North Carolina’s two largest cities – Charlotte and Raleigh – continue to drive a growth pattern that’s comparatively new for the state, recently released U.S. Census estimates show.
In earlier decades the state’s population growth was more evenly distributed. But in the past couple of decades growth has been strongly linked to Charlotte and Raleigh and the municipalities and counties that surround them.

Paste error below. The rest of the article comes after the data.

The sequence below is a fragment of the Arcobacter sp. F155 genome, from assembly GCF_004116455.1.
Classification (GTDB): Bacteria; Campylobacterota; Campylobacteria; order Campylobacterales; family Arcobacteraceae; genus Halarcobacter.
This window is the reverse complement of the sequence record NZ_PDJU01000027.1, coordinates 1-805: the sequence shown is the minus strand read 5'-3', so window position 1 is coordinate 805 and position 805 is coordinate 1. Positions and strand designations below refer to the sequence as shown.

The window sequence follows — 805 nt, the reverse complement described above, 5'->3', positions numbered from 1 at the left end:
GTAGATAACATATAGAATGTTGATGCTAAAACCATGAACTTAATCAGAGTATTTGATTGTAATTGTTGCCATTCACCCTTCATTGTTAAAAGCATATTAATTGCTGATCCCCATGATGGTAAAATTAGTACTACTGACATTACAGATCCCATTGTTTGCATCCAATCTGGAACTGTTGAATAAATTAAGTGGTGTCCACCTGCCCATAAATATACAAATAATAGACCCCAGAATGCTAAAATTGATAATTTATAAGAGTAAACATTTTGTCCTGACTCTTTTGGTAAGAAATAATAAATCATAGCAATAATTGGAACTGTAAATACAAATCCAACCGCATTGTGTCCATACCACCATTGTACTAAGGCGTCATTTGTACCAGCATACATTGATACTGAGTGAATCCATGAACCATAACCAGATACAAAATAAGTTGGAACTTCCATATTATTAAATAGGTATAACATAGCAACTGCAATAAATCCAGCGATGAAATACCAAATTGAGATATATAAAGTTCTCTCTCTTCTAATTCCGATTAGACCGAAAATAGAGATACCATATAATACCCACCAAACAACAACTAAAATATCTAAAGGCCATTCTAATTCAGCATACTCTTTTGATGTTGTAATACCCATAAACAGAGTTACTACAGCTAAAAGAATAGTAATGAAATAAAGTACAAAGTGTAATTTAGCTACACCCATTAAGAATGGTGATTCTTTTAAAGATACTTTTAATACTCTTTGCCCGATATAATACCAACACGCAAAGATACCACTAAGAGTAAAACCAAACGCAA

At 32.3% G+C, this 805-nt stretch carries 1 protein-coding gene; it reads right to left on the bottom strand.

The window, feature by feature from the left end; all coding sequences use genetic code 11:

This is a change, according to UNC Charlotte geographer Bill Graves. Graves, an associate professor of geography with expertise in urban development, said in an email interview that growth in the two largest cities accounts for a substantial percentage of the state’s overall growth.
“While we are seeing impressive percentage growth rates (once again) from surrounding counties, they are still a small part of the story of N.C.'s very polarized growth. This polarization is a relatively new phenomenon,” Graves said.